The “Hover Effect” for Mobile Buttons

A typical interface screen has many elements on it. Hover effects inform users what they can interact with by providing visual feedback on buttons.

A typical interface screen has many elements on it. Hover effects inform users what they can interact with by providing visual feedback on buttons. But there’s a problem — hover effects are for desktop apps, not mobile apps.

There are no mouse devices on mobile, so users don’t have the luxury of using hover effects. Using a hover effect on mobile apps causes buttons to stay stuck in the hovered state when tapped. This stickiness not only confuses users, but it frustrates them when they’re forced to double-tap buttons to initiate an action.


Removing the sticky hover effect isn’t enough. Mobile users need visual feedback because mistapping buttons is a common problem. The target sizes of mobile buttons are smaller than desktop ones and more challenging to hit. Not only that but sometimes their finger will hit a target with different surface area pressure that won’t always trigger the action. They need to know for sure if they’re tapping accurately.

The hover effect for mobile buttons is a ripple effect. A ripple effect provides the visual feedback users need when they tap a button. Users see a ripple animation on the button that assures them their finger hit the target accurately. If they don’t see a ripple effect, they know they mistapped the button.


A ripple animation is intuitive because it mimics the touching of water. When you throw a stone into a pond, there’s a ripple on the surface that allows you to see where it landed. The property of water provides visual feedback, just like a ripple effect.

It’s important to convert your desktop hover effects to mobile ripple effects. Doing so gives users certainty and assurance that they’re hitting their target after a tap attempt. It’s not quite like a hover effect, but it provides the same visual feedback users need when they interact with buttons.

Stop Misusing Toggle Switches

There are times to use toggle switches and times not to. When designers misuse them, it leads to confused and frustrated users.

There are times to use toggle switches and times not to. When designers misuse them, it leads to confused and frustrated users. If you want to know when you should use them, it’s important to understand the different types of toggle states and options.

Contextual States Vs. System States

It’s easy for designers to confuse toggle switches and toggle buttons because they both manage states, but there’s a fundamental difference. Toggle switches are for system states, and toggle buttons are for contextual ones. A contextual state only affects the current screen in focus, while a system state takes effect everywhere on the app.


Many apps misuse toggle switches by using them for contextual states. For example, a common mistake is to use switches for search filters. The filters only apply to the context of search, not to the entire system. Therefore, the proper selection controls to use are checkboxes, not switches.


Users expect switches to render an immediate effect when they toggle it on. However, the search filter settings don’t take effect until after users press the “save” button. If a screen requires users to press a button to apply an effect, switches are the wrong controls to use. A switch itself is the “button” that activates state. A separate button for the switch should not exist.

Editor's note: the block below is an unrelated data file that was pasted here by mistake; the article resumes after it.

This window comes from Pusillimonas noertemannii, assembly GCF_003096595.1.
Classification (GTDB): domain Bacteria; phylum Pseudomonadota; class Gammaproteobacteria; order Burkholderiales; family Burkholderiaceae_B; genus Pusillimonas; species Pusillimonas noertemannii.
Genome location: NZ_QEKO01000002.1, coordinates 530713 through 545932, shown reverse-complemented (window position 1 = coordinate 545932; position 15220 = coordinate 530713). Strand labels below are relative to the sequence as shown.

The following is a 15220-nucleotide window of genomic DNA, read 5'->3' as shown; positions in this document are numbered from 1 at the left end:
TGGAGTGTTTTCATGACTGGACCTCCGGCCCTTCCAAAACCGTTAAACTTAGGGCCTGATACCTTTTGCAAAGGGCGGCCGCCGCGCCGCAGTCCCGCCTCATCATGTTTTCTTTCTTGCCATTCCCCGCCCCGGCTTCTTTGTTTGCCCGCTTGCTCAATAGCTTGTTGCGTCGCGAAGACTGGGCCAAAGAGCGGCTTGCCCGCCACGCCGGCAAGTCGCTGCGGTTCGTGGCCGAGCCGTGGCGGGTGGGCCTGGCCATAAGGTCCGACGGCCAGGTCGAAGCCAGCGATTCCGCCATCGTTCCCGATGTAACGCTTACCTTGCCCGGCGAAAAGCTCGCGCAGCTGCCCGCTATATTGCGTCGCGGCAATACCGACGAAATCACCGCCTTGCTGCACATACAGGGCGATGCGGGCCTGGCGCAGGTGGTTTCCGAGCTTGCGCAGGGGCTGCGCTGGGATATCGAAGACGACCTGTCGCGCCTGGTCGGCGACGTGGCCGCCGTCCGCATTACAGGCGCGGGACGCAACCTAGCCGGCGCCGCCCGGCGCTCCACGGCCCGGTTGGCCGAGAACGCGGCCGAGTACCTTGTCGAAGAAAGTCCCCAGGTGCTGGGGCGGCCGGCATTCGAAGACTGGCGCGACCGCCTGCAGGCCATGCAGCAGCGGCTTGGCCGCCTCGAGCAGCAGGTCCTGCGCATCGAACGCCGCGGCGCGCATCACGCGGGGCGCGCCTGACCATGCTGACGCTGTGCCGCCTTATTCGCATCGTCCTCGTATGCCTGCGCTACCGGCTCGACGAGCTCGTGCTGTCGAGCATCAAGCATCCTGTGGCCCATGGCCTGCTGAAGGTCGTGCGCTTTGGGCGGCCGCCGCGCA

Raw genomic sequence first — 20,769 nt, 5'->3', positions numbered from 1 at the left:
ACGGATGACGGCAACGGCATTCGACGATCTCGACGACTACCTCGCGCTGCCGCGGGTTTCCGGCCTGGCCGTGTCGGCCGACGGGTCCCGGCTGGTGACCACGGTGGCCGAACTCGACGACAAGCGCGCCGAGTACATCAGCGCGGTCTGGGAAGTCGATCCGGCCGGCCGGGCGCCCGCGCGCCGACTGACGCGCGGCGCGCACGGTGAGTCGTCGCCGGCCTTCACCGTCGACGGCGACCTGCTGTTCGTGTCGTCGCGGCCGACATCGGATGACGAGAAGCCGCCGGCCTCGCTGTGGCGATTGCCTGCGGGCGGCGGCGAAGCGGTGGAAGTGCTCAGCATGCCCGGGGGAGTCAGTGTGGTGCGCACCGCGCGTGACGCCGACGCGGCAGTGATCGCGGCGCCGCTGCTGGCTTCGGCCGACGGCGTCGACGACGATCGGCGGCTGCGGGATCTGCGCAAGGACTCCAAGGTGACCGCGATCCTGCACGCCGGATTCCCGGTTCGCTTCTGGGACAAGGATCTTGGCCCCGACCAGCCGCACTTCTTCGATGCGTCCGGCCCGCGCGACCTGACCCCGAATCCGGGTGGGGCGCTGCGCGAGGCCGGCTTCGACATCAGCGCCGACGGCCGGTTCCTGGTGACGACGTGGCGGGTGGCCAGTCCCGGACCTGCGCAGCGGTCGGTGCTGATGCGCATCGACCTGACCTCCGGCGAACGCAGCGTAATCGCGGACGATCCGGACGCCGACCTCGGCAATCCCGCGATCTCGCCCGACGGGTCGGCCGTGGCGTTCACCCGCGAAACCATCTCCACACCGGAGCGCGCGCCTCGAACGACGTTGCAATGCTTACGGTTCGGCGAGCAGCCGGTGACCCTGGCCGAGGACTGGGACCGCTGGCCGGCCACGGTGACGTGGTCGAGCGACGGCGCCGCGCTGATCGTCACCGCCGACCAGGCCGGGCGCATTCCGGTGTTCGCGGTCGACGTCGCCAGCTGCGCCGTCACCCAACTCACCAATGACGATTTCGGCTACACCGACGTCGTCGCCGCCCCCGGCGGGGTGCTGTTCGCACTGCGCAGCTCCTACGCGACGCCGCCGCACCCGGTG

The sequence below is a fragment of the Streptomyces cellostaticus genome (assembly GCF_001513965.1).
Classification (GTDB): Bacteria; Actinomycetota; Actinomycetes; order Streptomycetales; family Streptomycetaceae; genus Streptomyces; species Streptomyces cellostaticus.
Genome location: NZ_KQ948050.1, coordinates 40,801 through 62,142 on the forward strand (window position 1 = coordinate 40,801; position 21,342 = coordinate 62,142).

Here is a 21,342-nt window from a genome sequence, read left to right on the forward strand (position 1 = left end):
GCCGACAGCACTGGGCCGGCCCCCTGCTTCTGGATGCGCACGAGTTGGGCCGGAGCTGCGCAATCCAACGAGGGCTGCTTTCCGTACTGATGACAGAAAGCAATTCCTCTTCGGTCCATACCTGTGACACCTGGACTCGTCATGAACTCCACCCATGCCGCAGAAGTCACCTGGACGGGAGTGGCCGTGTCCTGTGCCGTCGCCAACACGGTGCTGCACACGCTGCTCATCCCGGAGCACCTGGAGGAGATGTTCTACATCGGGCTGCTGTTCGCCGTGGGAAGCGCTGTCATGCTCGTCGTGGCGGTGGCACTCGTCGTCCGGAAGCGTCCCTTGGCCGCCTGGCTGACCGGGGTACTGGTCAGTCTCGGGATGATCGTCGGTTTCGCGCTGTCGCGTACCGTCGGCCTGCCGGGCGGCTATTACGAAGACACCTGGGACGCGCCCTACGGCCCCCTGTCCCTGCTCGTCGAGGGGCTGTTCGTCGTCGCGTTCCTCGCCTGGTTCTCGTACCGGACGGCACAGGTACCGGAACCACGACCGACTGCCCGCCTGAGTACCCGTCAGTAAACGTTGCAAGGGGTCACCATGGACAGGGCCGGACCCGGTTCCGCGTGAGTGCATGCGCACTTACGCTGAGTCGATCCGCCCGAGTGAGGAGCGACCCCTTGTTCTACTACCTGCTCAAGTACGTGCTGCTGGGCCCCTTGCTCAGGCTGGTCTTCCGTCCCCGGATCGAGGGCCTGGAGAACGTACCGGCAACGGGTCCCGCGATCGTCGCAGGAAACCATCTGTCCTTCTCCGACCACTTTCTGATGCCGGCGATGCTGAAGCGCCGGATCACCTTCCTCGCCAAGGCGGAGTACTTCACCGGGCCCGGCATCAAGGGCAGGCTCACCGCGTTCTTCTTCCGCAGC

It’s typical to find switches in a settings screen of an app because that’s where users go to manage system states. But you can also use them for modes that affect the app. The example below shows switches for privacy mode and dark mode.


Binary Options Vs. Opposing Options

Switches are for binary options, not opposing options. A binary option represents a single state that is either on or off — or in other words, true or false. Opposing options are two separate states that are opposite but related to different user tasks.


Some apps make the mistake of using switches for opposing options. They place the option labels on opposite sides of the switch and use the direction of the thumb to indicate the state. This practice is a misuse of switches that confuses users because the visual cue isn’t clear. Not only that, but the switch has two different states without an off state as they would expect.

When you have opposing options, toggle buttons are the right control to use. In the example, “list view” and “map view” are the opposing options for users to toggle. A toggle button in this context works better than a switch because it groups the options and allows users to view them side-by-side. They’re also able to select each option directly and get clear visual feedback.

States Vs. Actions

Switches are for states and buttons are for actions. You should never use a switch in place of a button, or you’ll throw users off. When they see a call to action, they expect to interact with a button, not a switch.


The example shows an app using a toggle switch as a download button. This approach is a misuse of switches because downloading is a one-time action, not a persistent state. Turning the switch on downloads the content but ends after that. Turning the switch off doesn’t undownload it, which is misleading.

Three Conditions for Using Switches

Next time you’re considering a toggle switch on your app, check if the situation meets these three conditions. If it does, you’ll know for sure that a toggle switch is the correct control to use.

Use a toggle switch if you are:
1. Applying a system state, not a contextual one
2. Presenting binary options, not opposing ones
3. Activating a state, not performing an action